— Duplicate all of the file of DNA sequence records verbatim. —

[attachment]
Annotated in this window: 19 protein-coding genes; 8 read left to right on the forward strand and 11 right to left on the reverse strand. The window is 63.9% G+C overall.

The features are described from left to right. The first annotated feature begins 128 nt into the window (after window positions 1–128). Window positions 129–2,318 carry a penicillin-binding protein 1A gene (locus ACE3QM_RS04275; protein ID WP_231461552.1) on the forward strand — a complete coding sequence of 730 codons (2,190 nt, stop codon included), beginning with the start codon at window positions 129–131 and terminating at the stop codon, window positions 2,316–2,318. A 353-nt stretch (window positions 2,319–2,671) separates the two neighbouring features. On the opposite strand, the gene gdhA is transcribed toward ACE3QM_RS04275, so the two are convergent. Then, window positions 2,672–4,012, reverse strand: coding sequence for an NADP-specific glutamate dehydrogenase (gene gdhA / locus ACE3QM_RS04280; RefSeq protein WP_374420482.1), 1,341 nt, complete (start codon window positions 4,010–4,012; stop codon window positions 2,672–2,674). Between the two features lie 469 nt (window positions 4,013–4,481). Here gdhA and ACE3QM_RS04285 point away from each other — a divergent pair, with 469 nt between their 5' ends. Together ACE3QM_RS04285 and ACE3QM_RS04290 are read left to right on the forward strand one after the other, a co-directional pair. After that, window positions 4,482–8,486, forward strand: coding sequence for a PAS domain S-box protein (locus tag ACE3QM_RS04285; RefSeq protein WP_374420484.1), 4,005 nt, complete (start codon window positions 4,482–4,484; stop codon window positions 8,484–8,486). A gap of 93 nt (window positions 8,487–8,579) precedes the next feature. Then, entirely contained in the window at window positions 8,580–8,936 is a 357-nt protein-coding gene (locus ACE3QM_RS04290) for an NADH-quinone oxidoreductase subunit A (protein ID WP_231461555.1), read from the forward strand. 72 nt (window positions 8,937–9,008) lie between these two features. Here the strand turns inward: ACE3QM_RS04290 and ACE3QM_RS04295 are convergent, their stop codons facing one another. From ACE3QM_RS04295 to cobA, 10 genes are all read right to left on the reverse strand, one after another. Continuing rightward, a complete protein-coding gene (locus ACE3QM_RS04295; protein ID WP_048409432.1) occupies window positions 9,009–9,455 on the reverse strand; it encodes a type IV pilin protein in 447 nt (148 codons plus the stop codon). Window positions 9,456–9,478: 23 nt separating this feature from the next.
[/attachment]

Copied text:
Annotated in this window: 19 protein-coding genes; 8 read left to right on the forward strand and 11 right to left on the reverse strand. The window is 63.9% G+C overall.

The features are described from left to right. The first annotated feature begins 128 nt into the window (after window positions 1–128). Window positions 129–2,318 carry a penicillin-binding protein 1A gene (locus ACE3QM_RS04275; protein ID WP_231461552.1) on the forward strand — a complete coding sequence of 730 codons (2,190 nt, stop codon included), beginning with the start codon at window positions 129–131 and terminating at the stop codon, window positions 2,316–2,318. A 353-nt stretch (window positions 2,319–2,671) separates the two neighbouring features. On the opposite strand, the gene gdhA is transcribed toward ACE3QM_RS04275, so the two are convergent. Then, window positions 2,672–4,012, reverse strand: coding sequence for an NADP-specific glutamate dehydrogenase (gene gdhA / locus ACE3QM_RS04280; RefSeq protein WP_374420482.1), 1,341 nt, complete (start codon window positions 4,010–4,012; stop codon window positions 2,672–2,674). Between the two features lie 469 nt (window positions 4,013–4,481). Here gdhA and ACE3QM_RS04285 point away from each other — a divergent pair, with 469 nt between their 5' ends. Together ACE3QM_RS04285 and ACE3QM_RS04290 are read left to right on the forward strand one after the other, a co-directional pair. After that, window positions 4,482–8,486, forward strand: coding sequence for a PAS domain S-box protein (locus tag ACE3QM_RS04285; RefSeq protein WP_374420484.1), 4,005 nt, complete (start codon window positions 4,482–4,484; stop codon window positions 8,484–8,486). A gap of 93 nt (window positions 8,487–8,579) precedes the next feature. Then, entirely contained in the window at window positions 8,580–8,936 is a 357-nt protein-coding gene (locus ACE3QM_RS04290) for an NADH-quinone oxidoreductase subunit A (protein ID WP_231461555.1), read from the forward strand. 72 nt (window positions 8,937–9,008) lie between these two features. Here the strand turns inward: ACE3QM_RS04290 and ACE3QM_RS04295 are convergent, their stop codons facing one another. From ACE3QM_RS04295 to cobA, 10 genes are all read right to left on the reverse strand, one after another. Continuing rightward, a complete protein-coding gene (locus ACE3QM_RS04295; protein ID WP_048409432.1) occupies window positions 9,009–9,455 on the reverse strand; it encodes a type IV pilin protein in 447 nt (148 codons plus the stop codon). Window positions 9,456–9,478: 23 nt separating this feature from the next.